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On the cover
7 (2014)
Tunnelling Towards Hope

28 February - 6 March 2014

Ukraine History

A Stronghold of Rulers and Rebels

With the recent death toll jumping to nearly 100 and 1,000 injured, Hrushevskoho Street, one of the strongholds of EuroMaidans three-month-long protests, made headlines around the globe. It was here, on 19 January the countrys stand against government corruption, abuse of power, and the violation of human rights turned from peaceful protest to all-out revolution. Having witnessed much over the years, Hrushevskoho is a street with a history, and not only care of recent days.


Ukraine Today
Acelebrity using their status and intelligence to influence public views and opinion is rarely seen in modern society, even less so in Ukraine. Here, the majority of celebs use their time, effort, and money to enhance or further their career rather than put their name to something that can do good for others. However, as EuroMaidan intensifies, some are making themselves heard and they fall either side of the EuroMaidan divide.
It used to be that when rebellion and revolution occurred, the intellectual, creative, and spiritual elite would be front and centre.


Ukrainian Culture

When Walls Can Talk

People have been writing on walls since the dawn of civilisation, we call it graffiti, and ranges from simple written words to elaborate wall paintings. Sometimes it is merely the creator wanting to leave his or her mark; sometimes there is an underlying social or political reason. And it is due to the latter that graffiti has exploded across Kyiv in recent months. Anti dictator messages aside, we peel back a few layers of paint to look at graffiti in the city in general.


What's On Archive 36 (2008)

36 (2008)/2008
2 October - 8 October
Photo City

The KievFotoCom festival brings the work of the worlds top photographers to various venues across the city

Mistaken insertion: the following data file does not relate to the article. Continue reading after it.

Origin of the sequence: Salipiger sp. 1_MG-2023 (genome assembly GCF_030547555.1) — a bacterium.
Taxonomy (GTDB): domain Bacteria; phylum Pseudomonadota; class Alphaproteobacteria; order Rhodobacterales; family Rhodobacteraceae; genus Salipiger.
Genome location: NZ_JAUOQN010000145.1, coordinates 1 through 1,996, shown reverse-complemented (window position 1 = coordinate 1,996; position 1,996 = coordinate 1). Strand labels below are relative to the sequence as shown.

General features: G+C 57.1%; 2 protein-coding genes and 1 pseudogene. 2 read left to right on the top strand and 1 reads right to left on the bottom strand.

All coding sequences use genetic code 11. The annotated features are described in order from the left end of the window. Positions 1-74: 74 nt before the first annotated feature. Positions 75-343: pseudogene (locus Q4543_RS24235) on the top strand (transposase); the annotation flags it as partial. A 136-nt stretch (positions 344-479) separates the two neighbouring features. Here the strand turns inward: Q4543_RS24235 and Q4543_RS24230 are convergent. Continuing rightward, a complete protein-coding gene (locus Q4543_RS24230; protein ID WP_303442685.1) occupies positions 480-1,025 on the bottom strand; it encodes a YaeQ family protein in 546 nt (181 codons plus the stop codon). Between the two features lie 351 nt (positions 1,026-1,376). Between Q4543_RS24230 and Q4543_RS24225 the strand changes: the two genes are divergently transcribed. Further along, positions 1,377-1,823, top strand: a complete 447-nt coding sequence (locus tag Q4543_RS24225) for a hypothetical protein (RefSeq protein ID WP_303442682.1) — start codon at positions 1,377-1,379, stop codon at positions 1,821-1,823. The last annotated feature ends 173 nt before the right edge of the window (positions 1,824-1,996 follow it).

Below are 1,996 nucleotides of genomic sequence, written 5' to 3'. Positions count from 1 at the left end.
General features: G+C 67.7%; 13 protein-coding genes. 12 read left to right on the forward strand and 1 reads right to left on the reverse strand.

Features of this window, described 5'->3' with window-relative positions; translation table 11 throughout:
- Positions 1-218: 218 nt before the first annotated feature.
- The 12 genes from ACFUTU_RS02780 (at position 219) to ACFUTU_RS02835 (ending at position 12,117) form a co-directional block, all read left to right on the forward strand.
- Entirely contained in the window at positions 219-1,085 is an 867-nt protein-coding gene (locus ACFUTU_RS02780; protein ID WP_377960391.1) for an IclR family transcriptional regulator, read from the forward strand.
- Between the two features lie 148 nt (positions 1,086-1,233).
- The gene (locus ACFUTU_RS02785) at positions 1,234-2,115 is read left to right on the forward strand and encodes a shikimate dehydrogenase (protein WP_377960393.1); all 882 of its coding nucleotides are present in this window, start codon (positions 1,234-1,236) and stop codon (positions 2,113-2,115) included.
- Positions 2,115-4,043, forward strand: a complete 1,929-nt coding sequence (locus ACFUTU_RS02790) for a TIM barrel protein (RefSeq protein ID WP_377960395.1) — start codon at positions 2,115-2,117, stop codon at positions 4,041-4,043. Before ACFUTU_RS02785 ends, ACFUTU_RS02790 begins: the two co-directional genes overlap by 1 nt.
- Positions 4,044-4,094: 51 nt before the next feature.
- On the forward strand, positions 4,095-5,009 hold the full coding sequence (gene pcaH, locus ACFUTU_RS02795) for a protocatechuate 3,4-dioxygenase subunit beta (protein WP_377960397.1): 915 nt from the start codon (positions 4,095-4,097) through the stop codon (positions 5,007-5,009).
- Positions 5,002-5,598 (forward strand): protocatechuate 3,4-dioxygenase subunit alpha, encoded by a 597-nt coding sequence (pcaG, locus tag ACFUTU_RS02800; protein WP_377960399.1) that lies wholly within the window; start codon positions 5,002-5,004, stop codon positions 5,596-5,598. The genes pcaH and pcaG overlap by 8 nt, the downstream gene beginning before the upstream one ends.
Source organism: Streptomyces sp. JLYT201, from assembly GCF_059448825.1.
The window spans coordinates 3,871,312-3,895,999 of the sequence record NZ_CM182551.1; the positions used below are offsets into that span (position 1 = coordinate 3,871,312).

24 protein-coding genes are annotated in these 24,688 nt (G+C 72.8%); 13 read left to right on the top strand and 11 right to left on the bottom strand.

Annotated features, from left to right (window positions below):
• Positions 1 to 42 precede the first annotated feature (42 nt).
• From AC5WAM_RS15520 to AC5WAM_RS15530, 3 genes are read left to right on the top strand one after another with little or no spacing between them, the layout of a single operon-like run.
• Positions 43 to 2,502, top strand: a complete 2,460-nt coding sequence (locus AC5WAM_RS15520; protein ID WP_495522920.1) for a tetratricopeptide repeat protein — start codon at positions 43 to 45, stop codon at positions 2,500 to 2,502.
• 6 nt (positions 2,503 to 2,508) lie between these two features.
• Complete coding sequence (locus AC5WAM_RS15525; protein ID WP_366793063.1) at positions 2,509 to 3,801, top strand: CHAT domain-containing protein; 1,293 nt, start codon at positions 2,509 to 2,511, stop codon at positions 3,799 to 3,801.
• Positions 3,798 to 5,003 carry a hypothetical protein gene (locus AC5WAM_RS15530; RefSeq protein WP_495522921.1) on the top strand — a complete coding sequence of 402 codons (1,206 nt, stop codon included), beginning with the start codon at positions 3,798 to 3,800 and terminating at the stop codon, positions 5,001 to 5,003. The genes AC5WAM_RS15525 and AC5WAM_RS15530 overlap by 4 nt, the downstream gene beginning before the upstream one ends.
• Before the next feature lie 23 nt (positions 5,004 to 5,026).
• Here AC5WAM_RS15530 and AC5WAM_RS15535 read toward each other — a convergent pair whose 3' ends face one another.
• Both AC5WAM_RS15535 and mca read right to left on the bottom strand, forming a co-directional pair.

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From the Editor (36) - Editorial
At times over the last several years in this city Ive gotten the sense that Ukraines been living through its own version of that vacation from history that, conventional wisdom has it, the US lived through starting when the USSR fell apart and ending when things got exciting real fast on 11 September, 2001. Sure, there have been ups and downs since the Orange Revolution, but they mostly had to do with infighting between Ukraines political clans and were easy to ignore. All the other data seemed to indicate that Ukraine was headed toward more and more stability and wealth, and was just going to become more and more western. FDI was flowing in, the Russians were weak, a booming middle class was buying up cars and other middle-class toys, reforms were on the way and the countrys leaders had the West thinking they knew what they were doing.


Ukraine Gets Euro 2012 Reprieve - Whats Up?
Weve been spouting in these pages for months now about how close Ukraine was coming to losing the right to host the 2012 European football championships in partnership with Poland, and at least once we even declared the whole deal to be virtually off the organisers had blown it and an announcement to that effect was forthcoming, we confidently declared. So much for our Nostradamus-like powers. As of this week, it seems, Ukraine and Poland are still on, having gotten a passing if barely passing mark on their preparation efforts from the UEFA men in charge.


Poll: Russians Dislike Ukraine - Whats Up?
Like spurned suitors, Russians have bitter feelings toward Ukraine, according to a new poll that indicates that 52.6 percent of them have negative feelings toward the country. The poll, conducted by the Kyiv International Institute of Sociology and Russias Levada Sociological Centre, also determined that only 8.9 percent of Ukrainians have negative feelings toward that big country up north. But its all a little more complicated than that. Compared with this past April, the number of Ukrainians who harbour extremely nice thoughts about Russia fell from 47.3 percent to 42.8 percent, while the number of those who in general are positively inclined toward Russia grew from 40.7 percent to 44.9 percent.